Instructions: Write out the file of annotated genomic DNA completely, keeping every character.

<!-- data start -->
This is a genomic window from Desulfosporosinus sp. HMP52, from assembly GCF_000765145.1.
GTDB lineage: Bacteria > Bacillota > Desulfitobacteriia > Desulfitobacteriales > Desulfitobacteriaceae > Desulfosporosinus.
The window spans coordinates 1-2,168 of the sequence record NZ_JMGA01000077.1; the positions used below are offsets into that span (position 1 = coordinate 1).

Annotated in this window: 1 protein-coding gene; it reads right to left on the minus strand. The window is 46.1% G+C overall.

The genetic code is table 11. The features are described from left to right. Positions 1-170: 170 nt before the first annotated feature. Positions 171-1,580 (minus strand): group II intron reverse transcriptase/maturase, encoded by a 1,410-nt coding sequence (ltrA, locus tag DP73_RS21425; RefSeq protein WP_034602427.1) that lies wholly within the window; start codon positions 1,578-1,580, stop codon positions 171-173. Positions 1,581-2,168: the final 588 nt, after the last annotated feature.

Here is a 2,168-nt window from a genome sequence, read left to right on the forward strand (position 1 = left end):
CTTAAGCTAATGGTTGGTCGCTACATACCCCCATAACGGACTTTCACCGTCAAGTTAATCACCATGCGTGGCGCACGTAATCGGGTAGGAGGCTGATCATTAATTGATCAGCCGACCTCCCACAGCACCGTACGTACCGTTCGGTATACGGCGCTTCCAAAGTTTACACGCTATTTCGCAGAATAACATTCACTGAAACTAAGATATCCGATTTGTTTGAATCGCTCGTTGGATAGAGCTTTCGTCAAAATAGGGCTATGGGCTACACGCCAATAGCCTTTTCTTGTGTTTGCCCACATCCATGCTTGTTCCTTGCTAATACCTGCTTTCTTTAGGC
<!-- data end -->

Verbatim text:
This is a genomic window from Desulfosporosinus sp. HMP52, from assembly GCF_000765145.1.
GTDB lineage: Bacteria > Bacillota > Desulfitobacteriia > Desulfitobacteriales > Desulfitobacteriaceae > Desulfosporosinus.
The window spans coordinates 1-2,168 of the sequence record NZ_JMGA01000077.1; the positions used below are offsets into that span (position 1 = coordinate 1).

Annotated in this window: 1 protein-coding gene; it reads right to left on the minus strand. The window is 46.1% G+C overall.

The genetic code is table 11. The features are described from left to right. Positions 1-170: 170 nt before the first annotated feature. Positions 171-1,580 (minus strand): group II intron reverse transcriptase/maturase, encoded by a 1,410-nt coding sequence (ltrA, locus tag DP73_RS21425; RefSeq protein WP_034602427.1) that lies wholly within the window; start codon positions 1,578-1,580, stop codon positions 171-173. Positions 1,581-2,168: the final 588 nt, after the last annotated feature.

Here is a 2,168-nt window from a genome sequence, read left to right on the forward strand (position 1 = left end):
CTTAAGCTAATGGTTGGTCGCTACATACCCCCATAACGGACTTTCACCGTCAAGTTAATCACCATGCGTGGCGCACGTAATCGGGTAGGAGGCTGATCATTAATTGATCAGCCGACCTCCCACAGCACCGTACGTACCGTTCGGTATACGGCGCTTCCAAAGTTTACACGCTATTTCGCAGAATAACATTCACTGAAACTAAGATATCCGATTTGTTTGAATCGCTCGTTGGATAGAGCTTTCGTCAAAATAGGGCTATGGGCTACACGCCAATAGCCTTTTCTTGTGTTTGCCCACATCCATGCTTGTTCCTTGCTAATACCTGCTTTCTTTAGGC